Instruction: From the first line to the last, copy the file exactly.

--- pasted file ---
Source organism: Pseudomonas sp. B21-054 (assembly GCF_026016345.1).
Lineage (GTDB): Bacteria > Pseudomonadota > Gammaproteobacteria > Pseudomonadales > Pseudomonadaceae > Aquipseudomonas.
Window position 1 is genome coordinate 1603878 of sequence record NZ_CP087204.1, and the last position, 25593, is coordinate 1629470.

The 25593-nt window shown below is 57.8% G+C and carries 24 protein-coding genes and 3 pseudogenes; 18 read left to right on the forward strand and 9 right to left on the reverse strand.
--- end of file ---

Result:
Source organism: Pseudomonas sp. B21-054 (assembly GCF_026016345.1).
Lineage (GTDB): Bacteria > Pseudomonadota > Gammaproteobacteria > Pseudomonadales > Pseudomonadaceae > Aquipseudomonas.
Window position 1 is genome coordinate 1603878 of sequence record NZ_CP087204.1, and the last position, 25593, is coordinate 1629470.

The 25593-nt window shown below is 57.8% G+C and carries 24 protein-coding genes and 3 pseudogenes; 18 read left to right on the forward strand and 9 right to left on the reverse strand.